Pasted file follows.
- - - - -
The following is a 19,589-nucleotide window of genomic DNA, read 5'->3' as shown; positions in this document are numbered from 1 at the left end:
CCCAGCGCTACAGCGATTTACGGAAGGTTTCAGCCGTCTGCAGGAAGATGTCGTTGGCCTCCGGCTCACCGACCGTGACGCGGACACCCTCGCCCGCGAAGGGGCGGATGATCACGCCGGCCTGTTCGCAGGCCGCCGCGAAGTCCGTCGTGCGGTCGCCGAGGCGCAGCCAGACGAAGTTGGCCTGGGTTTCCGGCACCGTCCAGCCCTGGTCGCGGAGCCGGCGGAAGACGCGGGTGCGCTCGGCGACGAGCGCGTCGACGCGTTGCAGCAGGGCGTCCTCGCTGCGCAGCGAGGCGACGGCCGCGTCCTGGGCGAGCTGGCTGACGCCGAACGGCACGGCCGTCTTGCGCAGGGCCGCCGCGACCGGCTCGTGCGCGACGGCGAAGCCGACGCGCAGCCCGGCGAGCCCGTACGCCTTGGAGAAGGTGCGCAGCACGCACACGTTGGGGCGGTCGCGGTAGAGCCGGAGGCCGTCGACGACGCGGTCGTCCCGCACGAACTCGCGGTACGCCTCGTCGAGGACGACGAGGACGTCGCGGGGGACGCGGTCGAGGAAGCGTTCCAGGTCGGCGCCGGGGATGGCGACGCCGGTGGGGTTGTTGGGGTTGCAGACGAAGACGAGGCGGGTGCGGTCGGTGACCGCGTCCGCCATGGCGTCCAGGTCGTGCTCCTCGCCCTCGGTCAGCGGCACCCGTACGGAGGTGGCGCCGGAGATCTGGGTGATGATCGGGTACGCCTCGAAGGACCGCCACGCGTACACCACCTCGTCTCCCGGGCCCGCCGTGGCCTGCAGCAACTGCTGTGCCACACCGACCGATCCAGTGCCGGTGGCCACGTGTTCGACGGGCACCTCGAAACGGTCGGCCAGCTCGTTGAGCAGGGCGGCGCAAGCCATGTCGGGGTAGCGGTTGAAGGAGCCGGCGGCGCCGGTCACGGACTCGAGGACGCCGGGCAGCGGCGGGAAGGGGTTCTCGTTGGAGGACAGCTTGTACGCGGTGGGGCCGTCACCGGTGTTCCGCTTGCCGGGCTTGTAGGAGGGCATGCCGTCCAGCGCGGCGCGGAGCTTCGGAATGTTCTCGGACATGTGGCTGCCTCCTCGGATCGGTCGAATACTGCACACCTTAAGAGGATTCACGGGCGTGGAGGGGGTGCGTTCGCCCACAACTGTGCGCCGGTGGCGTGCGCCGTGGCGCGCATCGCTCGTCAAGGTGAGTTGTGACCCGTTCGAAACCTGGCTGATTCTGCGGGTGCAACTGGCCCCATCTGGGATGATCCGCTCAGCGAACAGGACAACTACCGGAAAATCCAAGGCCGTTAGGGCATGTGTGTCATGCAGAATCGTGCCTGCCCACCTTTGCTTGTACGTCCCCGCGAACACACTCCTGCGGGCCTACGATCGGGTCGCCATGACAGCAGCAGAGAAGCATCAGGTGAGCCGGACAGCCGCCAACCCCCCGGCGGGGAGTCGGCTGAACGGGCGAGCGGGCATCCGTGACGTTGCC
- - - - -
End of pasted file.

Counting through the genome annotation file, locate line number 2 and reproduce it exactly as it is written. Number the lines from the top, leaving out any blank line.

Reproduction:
CCCAGCGCTACAGCGATTTACGGAAGGTTTCAGCCGTCTGCAGGAAGATGTCGTTGGCCTCCGGCTCACCGACCGTGACGCGGACACCCTCGCCCGCGAAGGGGCGGATGATCACGCCGGCCTGTTCGCAGGCCGCCGCGAAGTCCGTCGTGCGGTCGCCGAGGCGCAGCCAGACGAAGTTGGCCTGGGTTTCCGGCACCGTCCAGCCCTGGTCGCGGAGCCGGCGGAAGACGCGGGTGCGCTCGGCGACGAGCGCGTCGACGCGTTGCAGCAGGGCGTCCTCGCTGCGCAGCGAGGCGACGGCCGCGTCCTGGGCGAGCTGGCTGACGCCGAACGGCACGGCCGTCTTGCGCAGGGCCGCCGCGACCGGCTCGTGCGCGACGGCGAAGCCGACGCGCAGCCCGGCGAGCCCGTACGCCTTGGAGAAGGTGCGCAGCACGCACACGTTGGGGCGGTCGCGGTAGAGCCGGAGGCCGTCGACGACGCGGTCGTCCCGCACGAACTCGCGGTACGCCTCGTCGAGGACGACGAGGACGTCGCGGGGGACGCGGTCGAGGAAGCGTTCCAGGTCGGCGCCGGGGATGGCGACGCCGGTGGGGTTGTTGGGGTTGCAGACGAAGACGAGGCGGGTGCGGTCGGTGACCGCGTCCGCCATGGCGTCCAGGTCGTGCTCCTCGCCCTCGGTCAGCGGCACCCGTACGGAGGTGGCGCCGGAGATCTGGGTGATGATCGGGTACGCCTCGAAGGACCGCCACGCGTACACCACCTCGTCTCCCGGGCCCGCCGTGGCCTGCAGCAACTGCTGTGCCACACCGACCGATCCAGTGCCGGTGGCCACGTGTTCGACGGGCACCTCGAAACGGTCGGCCAGCTCGTTGAGCAGGGCGGCGCAAGCCATGTCGGGGTAGCGGTTGAAGGAGCCGGCGGCGCCGGTCACGGACTCGAGGACGCCGGGCAGCGGCGGGAAGGGGTTCTCGTTGGAGGACAGCTTGTACGCGGTGGGGCCGTCACCGGTGTTCCGCTTGCCGGGCTTGTAGGAGGGCATGCCGTCCAGCGCGGCGCGGAGCTTCGGAATGTTCTCGGACATGTGGCTGCCTCCTCGGATCGGTCGAATACTGCACACCTTAAGAGGATTCACGGGCGTGGAGGGGGTGCGTTCGCCCACAACTGTGCGCCGGTGGCGTGCGCCGTGGCGCGCATCGCTCGTCAAGGTGAGTTGTGACCCGTTCGAAACCTGGCTGATTCTGCGGGTGCAACTGGCCCCATCTGGGATGATCCGCTCAGCGAACAGGACAACTACCGGAAAATCCAAGGCCGTTAGGGCATGTGTGTCATGCAGAATCGTGCCTGCCCACCTTTGCTTGTACGTCCCCGCGAACACACTCCTGCGGGCCTACGATCGGGTCGCCATGACAGCAGCAGAGAAGCATCAGGTGAGCCGGACAGCCGCCAACCCCCCGGCGGGGAGTCGGCTGAACGGGCGAGCGGGCATCCGTGACGTTGCC